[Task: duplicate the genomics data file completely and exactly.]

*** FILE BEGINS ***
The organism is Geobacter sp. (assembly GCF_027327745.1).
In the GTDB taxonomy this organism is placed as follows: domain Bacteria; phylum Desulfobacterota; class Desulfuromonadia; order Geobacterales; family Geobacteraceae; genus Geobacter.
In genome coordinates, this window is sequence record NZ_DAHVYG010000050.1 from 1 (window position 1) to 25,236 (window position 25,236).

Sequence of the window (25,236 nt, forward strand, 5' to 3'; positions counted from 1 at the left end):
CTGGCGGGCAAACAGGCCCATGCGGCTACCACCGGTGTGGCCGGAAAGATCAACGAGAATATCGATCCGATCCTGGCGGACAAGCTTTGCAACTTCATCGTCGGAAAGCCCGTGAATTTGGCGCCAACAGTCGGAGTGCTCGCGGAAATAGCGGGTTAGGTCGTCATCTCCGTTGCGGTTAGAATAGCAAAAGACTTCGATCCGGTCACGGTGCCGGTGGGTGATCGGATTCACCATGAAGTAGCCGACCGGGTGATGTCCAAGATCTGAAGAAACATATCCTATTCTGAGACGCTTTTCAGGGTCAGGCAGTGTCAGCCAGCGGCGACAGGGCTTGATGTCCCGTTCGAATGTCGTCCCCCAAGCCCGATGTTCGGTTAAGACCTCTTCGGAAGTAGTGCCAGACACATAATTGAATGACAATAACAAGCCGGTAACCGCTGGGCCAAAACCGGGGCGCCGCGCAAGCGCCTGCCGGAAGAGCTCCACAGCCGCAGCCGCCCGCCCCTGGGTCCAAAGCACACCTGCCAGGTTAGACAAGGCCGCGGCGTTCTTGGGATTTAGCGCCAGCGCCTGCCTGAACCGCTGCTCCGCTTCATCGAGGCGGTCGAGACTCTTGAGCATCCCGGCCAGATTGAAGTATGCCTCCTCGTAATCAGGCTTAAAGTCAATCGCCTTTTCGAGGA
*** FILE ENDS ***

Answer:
The organism is Geobacter sp. (assembly GCF_027327745.1).
In the GTDB taxonomy this organism is placed as follows: domain Bacteria; phylum Desulfobacterota; class Desulfuromonadia; order Geobacterales; family Geobacteraceae; genus Geobacter.
In genome coordinates, this window is sequence record NZ_DAHVYG010000050.1 from 1 (window position 1) to 25,236 (window position 25,236).

Sequence of the window (25,236 nt, forward strand, 5' to 3'; positions counted from 1 at the left end):
CTGGCGGGCAAACAGGCCCATGCGGCTACCACCGGTGTGGCCGGAAAGATCAACGAGAATATCGATCCGATCCTGGCGGACAAGCTTTGCAACTTCATCGTCGGAAAGCCCGTGAATTTGGCGCCAACAGTCGGAGTGCTCGCGGAAATAGCGGGTTAGGTCGTCATCTCCGTTGCGGTTAGAATAGCAAAAGACTTCGATCCGGTCACGGTGCCGGTGGGTGATCGGATTCACCATGAAGTAGCCGACCGGGTGATGTCCAAGATCTGAAGAAACATATCCTATTCTGAGACGCTTTTCAGGGTCAGGCAGTGTCAGCCAGCGGCGACAGGGCTTGATGTCCCGTTCGAATGTCGTCCCCCAAGCCCGATGTTCGGTTAAGACCTCTTCGGAAGTAGTGCCAGACACATAATTGAATGACAATAACAAGCCGGTAACCGCTGGGCCAAAACCGGGGCGCCGCGCAAGCGCCTGCCGGAAGAGCTCCACAGCCGCAGCCGCCCGCCCCTGGGTCCAAAGCACACCTGCCAGGTTAGACAAGGCCGCGGCGTTCTTGGGATTTAGCGCCAGCGCCTGCCTGAACCGCTGCTCCGCTTCATCGAGGCGGTCGAGACTCTTGAGCATCCCGGCCAGATTGAAGTATGCCTCCTCGTAATCAGGCTTAAAGTCAATCGCCTTTTCGAGGA